I’d like to offer a roadmap to realized knowledge.
I do so not as a spiritual teacher – a term I reserve for beings enlightened to the seventh-chakra.
I’m simply a writer interested in spiritual matters. On that basis….
I’ve said before that people seem to follow a gradient of knowledge. They first get the idea of something. That intellectual knowledge follows its own gradient from getting the message to actively reflecting on it.
At some point, and for various reasons, the individual’s comprehension goes beyond the point of simple understanding. They may have an “Aha!” moment and actually find themselves feeling the feelings that the idea points to, getting the “sense” of it, getting it at an experiential level.
Let’s face it. Most of us are out of touch with our feelings. That’s normal reality in our global society today, in my estimation, some societies more than others.
If we’re out of touch, our experiential knowledge is impacted. It’s less likely that we’ll rise to the gradient of experiential knowledge if we come face-to-face with it, because we wouldn’t recognize a breakthrough into it if it happened to us. Or we’d dismiss it as an inexplicable but singular event and carry on with our lives as if nothing happened.
“Well, maybe something a little weird happened … once….”
But on the awareness path, each of these milestones is appreciated for what it is and how it impacts our overall access to our Natural Self.
If it further obscures our vision or increases our tension, then maybe we should reconsider following that particular path. If it leads to increasing relaxation and love, then let’s continue on it. The development of discernment is one of the benefits of the awareness path.
On the awareness path, everything is grist for the mill. And nothing more is asked of one than simple awareness of him or herself, as they go about their daily life.
Those who were actually and consciously aware that they just broke through into the experiential realm on whatever was at issue may enter into and stay awhile in the experiential domain of knowledge. They feel how that is for a while and then the space naturally dissipates. (1) They find themselves back apparently where they were, but wiser.
What does it feel like to break through into the experiential domain? We now find ourselves suddenly knowing through our feelings. We become aware of how we feel about things, what we really want, how others feel, what we sense and intuit and take in energetically. We come alive to our bodies and our senses and get way more information than before much of it from sources we never knew existed.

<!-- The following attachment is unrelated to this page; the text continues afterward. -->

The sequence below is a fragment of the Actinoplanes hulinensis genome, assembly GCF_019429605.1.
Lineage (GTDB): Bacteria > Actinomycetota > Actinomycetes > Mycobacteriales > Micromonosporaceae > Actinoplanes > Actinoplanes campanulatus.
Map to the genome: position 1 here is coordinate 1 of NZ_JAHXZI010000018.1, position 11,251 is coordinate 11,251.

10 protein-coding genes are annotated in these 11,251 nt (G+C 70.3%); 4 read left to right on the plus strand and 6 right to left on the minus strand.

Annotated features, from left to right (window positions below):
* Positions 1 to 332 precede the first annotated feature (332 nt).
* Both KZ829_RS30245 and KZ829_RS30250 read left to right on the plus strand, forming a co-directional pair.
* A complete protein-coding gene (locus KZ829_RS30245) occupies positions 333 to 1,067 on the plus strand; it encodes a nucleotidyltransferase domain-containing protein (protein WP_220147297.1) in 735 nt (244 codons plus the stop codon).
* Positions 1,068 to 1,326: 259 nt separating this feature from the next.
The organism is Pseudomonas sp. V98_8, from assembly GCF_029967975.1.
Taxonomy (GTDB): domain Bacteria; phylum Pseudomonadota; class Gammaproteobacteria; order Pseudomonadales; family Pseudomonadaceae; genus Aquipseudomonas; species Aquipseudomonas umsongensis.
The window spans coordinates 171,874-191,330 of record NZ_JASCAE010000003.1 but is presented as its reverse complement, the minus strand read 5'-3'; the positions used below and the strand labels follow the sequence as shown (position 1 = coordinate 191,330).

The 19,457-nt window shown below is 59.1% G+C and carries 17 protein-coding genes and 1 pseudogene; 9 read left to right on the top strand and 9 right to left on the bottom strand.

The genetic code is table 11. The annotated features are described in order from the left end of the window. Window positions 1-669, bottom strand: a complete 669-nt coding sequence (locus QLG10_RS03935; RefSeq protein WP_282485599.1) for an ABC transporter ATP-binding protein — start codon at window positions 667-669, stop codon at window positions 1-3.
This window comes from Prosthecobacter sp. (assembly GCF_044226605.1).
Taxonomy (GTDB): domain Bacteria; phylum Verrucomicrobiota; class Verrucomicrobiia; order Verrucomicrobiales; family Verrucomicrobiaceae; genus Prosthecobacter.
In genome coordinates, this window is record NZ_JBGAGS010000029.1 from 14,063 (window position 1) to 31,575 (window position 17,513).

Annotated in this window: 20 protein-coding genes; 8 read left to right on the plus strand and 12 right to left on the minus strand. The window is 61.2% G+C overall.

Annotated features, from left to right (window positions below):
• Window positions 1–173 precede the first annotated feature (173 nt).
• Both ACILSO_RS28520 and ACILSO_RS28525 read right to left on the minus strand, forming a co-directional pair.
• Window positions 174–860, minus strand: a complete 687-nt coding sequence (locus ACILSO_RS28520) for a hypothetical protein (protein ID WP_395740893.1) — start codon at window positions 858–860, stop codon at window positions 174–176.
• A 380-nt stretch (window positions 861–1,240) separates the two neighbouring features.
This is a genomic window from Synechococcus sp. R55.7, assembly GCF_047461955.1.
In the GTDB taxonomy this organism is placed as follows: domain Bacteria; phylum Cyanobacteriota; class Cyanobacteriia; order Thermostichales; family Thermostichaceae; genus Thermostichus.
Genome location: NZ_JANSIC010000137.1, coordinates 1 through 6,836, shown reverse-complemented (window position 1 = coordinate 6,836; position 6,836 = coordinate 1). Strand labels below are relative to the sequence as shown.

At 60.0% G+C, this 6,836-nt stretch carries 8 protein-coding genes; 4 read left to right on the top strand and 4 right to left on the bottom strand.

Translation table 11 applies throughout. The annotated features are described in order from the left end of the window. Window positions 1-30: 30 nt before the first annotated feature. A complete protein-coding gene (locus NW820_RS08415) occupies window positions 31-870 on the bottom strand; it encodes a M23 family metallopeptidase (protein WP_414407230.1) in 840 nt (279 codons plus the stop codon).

How does it differ from the intellectual? Imagine the difference between eating a mouthful of dry oats and eating a mouthful of nicely-cooked porridge with maple syrup, milk, and strawberries.
There’s no aliveness to intellectual knowledge. There’s no conscious awareness. Aliveness, conscious awareness, spontaneity, joy begin to make themselves known – or become sensitive enough to feel them – at the experiential level. They only deepen after that.
The experiential domain is the door into all the other, higher spaces.
So intellectual knowledge is a beginning. But it’s poor fare. We need to use intellectual knowledge as a very useful tool – like a large and crude crowbar – but not stop with using it only and use it ever more sparingly and responsibly on the road ahead.
OK, we’ve felt into every aspect of the experience that we broke through into. We’ve made all our choices around whatever shakeup the experience caused in our otherwise comfortable lives.
We now want what’s next. We’re alive to the fact that we broke through into another domain once. We now suspect there’s more.
Of course here’s where my fantasy and speculation take over. Since I’m not an enlightened man, from here on you’ll have to allow me poetic license.
Realization is next, but realization, like love, peace, etc., itself falls along a gradient or spectrum of depth.
We can have a simple “Aha!” moment, as in “Aha! I left my keys over there.” That’s a very ordinary realization.
Or we can have an earth-shattering recognition of our true identity, such as Bayazid had:
“I went from God to God, until they cried from me in me, ‘O thou I!” (2)
Both are realizations. They fall on a spectrum, a gradient, going ever deeper. But me remembering where I left my keys is pretty small potatoes whereas Bayazid’s Self-Realization was fundamentally transformational.
The only realizations we’re probably interested in are on the deeper end of the scale. And we’ve got our scuba suits on.
If things were to work out to perfection, (3) then we’d go straight from intellectual to experiential to realized knowledge by a direct route.
But usually it’s hit and miss, snakes and ladders, tumble over top of ourselves and find ourselves there nonetheless.
But only a spiritual teacher could say for sure what’s so on that matter. In this area, I’m simply speculating.
However I do mean my statement of the relationships to represent a general roadmap, which I’m willing to bet the farm on.
It’s based on the study of the enlightenment literature. Someone undoubtedly said it before me: Intellectual knowledge –> experiential knowledge –> realized knowledge. In my view, that’s the roadmap.
(1) No experience short of Sahaja Samadhi is permanent. It may leave its traces and after-effects, but the space in its full bloom never lasts, unless the person has entered into Sahaja – the Natural State. Sahaja is moksha or liberation.
(2) Bayazid of Bistun in Aldous Huxley. The Perennial Philosophy. New York, etc.: Harper and Row, 1970; c1944, 12.
(2) The fact that the path can be messy at times is why Ramakrishna would say: Run into the lake, jump into the lake, get pushed into the lake. The important matter is to get into the lake of bliss.